'We were seeing a lot of bad publicity at that time," says Glenda. 'Every time you turned on the news, it's something bad: drugs, or who got killed. And I'm like, there's got to be something good in the hood. So I went out searching, and I found it."
Since the late '90s, some of the biggest names in New Orleans rap first appeared on It's All Good in Da Hood. Glenda remembers bringing in members of U.N.L.V., a seminal Uptown hip-hop crew, plus Juvenile, 5th Ward Weebie (whose bounce track 'F**k Katrina" became a post-storm street anthem), the Hot Boys and others. Glenda's message, she says, was to showcase the positive things.
'We actually had guys that weren't in the street selling drugs but in the studio making records," she says. One of her success stories was Brandon Odum, a UNO student now working on 2-CENT.
'He's a preacher's son," she confides. 'Brandon was so quiet. He never talked, never did anything." John and Glenda saw Brandon's potential when he brought them an unsolicited video montage of Soulja Slim after the promising rapper was killed in 2003.
'It brought tears to my eyes. I was so taken with it because I'd never seen that in him before," she says. Soon Brandon was guest-hosting episodes, and in 2004, he started working with Griffin and others on 2-Cent.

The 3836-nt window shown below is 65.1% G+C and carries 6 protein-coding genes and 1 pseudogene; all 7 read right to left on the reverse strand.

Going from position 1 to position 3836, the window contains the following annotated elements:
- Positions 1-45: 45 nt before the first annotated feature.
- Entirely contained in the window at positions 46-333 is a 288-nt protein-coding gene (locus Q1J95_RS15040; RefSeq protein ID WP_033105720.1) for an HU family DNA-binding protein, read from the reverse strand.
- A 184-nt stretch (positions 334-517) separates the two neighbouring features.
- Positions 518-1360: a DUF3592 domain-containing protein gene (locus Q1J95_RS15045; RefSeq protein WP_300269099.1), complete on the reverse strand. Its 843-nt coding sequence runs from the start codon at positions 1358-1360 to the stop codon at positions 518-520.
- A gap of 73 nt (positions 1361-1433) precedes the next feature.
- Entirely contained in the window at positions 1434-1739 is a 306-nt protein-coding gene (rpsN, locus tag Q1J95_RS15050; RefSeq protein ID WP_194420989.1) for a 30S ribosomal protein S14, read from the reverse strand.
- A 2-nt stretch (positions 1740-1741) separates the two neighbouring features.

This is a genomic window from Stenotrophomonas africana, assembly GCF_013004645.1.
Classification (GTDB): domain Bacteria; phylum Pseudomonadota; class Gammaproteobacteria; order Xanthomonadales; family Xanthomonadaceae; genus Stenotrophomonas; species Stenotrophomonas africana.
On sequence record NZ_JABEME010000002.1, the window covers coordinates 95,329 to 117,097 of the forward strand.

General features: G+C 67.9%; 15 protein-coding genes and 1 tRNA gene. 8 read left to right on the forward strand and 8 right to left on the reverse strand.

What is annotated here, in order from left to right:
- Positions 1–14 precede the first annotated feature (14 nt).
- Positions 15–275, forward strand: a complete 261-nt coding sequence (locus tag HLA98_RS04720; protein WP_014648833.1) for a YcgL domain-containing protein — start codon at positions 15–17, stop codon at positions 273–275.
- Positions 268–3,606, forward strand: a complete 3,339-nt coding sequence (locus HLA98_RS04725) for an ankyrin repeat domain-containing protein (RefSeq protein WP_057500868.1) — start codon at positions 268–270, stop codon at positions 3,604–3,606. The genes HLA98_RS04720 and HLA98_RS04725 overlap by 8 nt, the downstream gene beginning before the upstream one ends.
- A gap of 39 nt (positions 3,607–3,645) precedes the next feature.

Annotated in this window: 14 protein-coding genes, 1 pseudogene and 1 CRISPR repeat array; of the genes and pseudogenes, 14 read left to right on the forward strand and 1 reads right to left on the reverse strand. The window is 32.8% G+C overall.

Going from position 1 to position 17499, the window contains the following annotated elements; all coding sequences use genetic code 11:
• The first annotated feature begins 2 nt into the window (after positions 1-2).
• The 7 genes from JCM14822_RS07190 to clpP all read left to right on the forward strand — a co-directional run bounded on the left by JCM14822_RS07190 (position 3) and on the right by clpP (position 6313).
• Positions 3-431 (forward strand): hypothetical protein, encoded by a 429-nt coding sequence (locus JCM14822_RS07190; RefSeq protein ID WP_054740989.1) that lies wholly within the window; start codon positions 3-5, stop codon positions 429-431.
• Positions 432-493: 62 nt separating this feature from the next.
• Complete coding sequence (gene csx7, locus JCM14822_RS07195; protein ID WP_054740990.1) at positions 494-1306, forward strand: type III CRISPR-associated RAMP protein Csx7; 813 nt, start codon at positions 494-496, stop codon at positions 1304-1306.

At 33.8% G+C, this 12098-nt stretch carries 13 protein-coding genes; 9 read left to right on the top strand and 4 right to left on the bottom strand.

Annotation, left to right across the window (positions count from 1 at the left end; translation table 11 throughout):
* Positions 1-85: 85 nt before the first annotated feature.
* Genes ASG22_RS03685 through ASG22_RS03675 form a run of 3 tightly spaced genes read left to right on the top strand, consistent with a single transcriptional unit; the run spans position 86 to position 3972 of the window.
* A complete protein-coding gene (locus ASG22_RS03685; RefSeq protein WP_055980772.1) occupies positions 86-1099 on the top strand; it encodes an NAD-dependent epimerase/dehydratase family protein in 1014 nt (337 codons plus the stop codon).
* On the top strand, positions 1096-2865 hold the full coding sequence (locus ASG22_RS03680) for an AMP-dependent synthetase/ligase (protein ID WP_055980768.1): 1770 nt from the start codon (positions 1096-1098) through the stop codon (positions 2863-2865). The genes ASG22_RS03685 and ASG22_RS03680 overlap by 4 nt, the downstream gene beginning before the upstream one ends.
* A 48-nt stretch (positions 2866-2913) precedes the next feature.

Charles Johnson, a friend of Griffin's and Odum's, brought 2-Cent " which the students began shooting in 2004 " to the attention of Vincent Morano, a friend who Johnson had worked with in television production in New York. Morano helped raise money to buy a season's worth of airtime from WGNO.
'I think this could have national appeal," Morano says. 'The local issues they're dealing with speak to a national audience. So far, 2-Cent's team of students have shot material on a diverse array of topics, from a report of post-Katrina New Orleans to an episode titled 'Perception of the Young Black Male" to a spoof on a popular Ludacris video. The crew also recently wrapped an interview with rapper Mos Def (whose 'Katrina Clap" track was based on Juvenile's 'Nolia Clap") and plan to shoot one of the Tipitina's Foundation's free Sunday music workshops.
Both It's All Good in Da Hood and 2-Cent also broadcast via the Internet using free outlets like MySpaceTV.com and YouTube.com to reach a wider audience. This isn't unusual for the New Orleans hip-hop scene. Q93 DJ Wild Wayne offers six channels of music and lifestyle-oriented programming at Wildwaynetv.com, and Ninth Ward alternative rapper Dick Darby filmed several shows focusing on recovery in his neighborhood immediately after the storm, which are available as the Dick Darby Show both on Youtube and as a DVD. After Katrina, that's particularly valuable as a community that's been extensively reported on is starting to do its own first-person reporting. Almost a decade after Glenda Robert first set out to show the other side of her neighborhood, she's seeing a surge of independent television coming out of the hip-hip community. Whether it's for only a few viewers at a MySpace page or hundreds of thousands, as with 2-Cent on ABC or It's All Good, which has now been syndicated throughout the state on the Louisiana Cable Network, she's glad to see it.
'It's like watching my child," she says. 'And we're going to keep doing it, every week, till a major network picks us up."